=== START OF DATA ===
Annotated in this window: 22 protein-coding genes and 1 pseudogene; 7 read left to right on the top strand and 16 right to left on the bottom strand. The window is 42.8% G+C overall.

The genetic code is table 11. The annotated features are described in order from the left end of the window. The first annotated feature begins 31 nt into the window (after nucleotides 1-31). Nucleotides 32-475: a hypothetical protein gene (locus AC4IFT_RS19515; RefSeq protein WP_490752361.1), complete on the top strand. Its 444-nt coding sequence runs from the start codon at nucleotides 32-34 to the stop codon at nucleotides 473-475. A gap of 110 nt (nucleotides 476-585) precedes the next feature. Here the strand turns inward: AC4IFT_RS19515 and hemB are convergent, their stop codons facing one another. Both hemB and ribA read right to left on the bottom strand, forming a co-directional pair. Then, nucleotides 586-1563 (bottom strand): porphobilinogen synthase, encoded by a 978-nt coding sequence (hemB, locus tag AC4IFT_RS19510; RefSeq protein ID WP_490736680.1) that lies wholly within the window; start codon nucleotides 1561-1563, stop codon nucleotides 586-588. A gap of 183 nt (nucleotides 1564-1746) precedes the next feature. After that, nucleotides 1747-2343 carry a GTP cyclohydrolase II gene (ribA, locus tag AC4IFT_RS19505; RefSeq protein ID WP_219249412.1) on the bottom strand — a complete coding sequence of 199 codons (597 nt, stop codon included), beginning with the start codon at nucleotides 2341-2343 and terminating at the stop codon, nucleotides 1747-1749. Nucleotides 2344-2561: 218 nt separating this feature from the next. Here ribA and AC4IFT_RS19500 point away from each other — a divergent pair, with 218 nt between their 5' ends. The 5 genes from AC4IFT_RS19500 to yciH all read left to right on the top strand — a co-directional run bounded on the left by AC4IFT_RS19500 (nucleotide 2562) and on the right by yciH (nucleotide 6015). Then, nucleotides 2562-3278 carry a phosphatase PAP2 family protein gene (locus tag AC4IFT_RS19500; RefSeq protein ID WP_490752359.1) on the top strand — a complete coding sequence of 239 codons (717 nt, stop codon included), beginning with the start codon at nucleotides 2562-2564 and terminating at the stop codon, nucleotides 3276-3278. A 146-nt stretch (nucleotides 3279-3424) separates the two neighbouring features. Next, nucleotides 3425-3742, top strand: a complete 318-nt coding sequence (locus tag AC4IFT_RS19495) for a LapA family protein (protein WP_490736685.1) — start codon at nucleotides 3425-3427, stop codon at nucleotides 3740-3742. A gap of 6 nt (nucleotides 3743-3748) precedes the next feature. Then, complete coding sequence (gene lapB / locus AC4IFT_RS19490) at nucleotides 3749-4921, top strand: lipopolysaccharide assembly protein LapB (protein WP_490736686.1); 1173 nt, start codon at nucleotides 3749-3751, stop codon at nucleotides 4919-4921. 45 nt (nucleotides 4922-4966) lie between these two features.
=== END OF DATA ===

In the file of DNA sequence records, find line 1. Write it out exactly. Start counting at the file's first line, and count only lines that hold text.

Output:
Annotated in this window: 22 protein-coding genes and 1 pseudogene; 7 read left to right on the top strand and 16 right to left on the bottom strand. The window is 42.8% G+C overall.